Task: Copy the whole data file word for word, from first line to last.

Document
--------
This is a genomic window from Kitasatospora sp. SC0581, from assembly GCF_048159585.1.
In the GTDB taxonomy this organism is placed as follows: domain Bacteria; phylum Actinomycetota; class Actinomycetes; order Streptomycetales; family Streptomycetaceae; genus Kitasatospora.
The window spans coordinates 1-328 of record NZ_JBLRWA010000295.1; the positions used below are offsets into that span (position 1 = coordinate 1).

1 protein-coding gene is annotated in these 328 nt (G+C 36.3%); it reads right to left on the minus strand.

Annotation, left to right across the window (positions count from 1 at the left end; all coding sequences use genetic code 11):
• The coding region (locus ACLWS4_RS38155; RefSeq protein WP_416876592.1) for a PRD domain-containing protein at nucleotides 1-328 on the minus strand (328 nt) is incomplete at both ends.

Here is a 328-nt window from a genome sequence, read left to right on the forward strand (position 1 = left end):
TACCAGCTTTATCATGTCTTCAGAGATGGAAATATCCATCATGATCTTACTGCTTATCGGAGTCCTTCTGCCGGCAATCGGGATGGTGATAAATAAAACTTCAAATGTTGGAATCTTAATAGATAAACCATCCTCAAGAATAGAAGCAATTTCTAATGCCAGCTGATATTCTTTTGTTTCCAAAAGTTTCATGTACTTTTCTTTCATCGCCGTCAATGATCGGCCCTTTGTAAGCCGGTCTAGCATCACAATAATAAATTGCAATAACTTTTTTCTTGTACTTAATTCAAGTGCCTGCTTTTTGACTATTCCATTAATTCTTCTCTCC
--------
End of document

This is a genomic window from Kitasatospora sp. SC0581, from assembly GCF_048159585.1.
In the GTDB taxonomy this organism is placed as follows: domain Bacteria; phylum Actinomycetota; class Actinomycetes; order Streptomycetales; family Streptomycetaceae; genus Kitasatospora.
The window spans coordinates 1-328 of record NZ_JBLRWA010000295.1; the positions used below are offsets into that span (position 1 = coordinate 1).

1 protein-coding gene is annotated in these 328 nt (G+C 36.3%); it reads right to left on the minus strand.

Annotation, left to right across the window (positions count from 1 at the left end; all coding sequences use genetic code 11):
• The coding region (locus ACLWS4_RS38155; RefSeq protein WP_416876592.1) for a PRD domain-containing protein at nucleotides 1-328 on the minus strand (328 nt) is incomplete at both ends.

Here is a 328-nt window from a genome sequence, read left to right on the forward strand (position 1 = left end):
TACCAGCTTTATCATGTCTTCAGAGATGGAAATATCCATCATGATCTTACTGCTTATCGGAGTCCTTCTGCCGGCAATCGGGATGGTGATAAATAAAACTTCAAATGTTGGAATCTTAATAGATAAACCATCCTCAAGAATAGAAGCAATTTCTAATGCCAGCTGATATTCTTTTGTTTCCAAAAGTTTCATGTACTTTTCTTTCATCGCCGTCAATGATCGGCCCTTTGTAAGCCGGTCTAGCATCACAATAATAAATTGCAATAACTTTTTTCTTGTACTTAATTCAAGTGCCTGCTTTTTGACTATTCCATTAATTCTTCTCTCC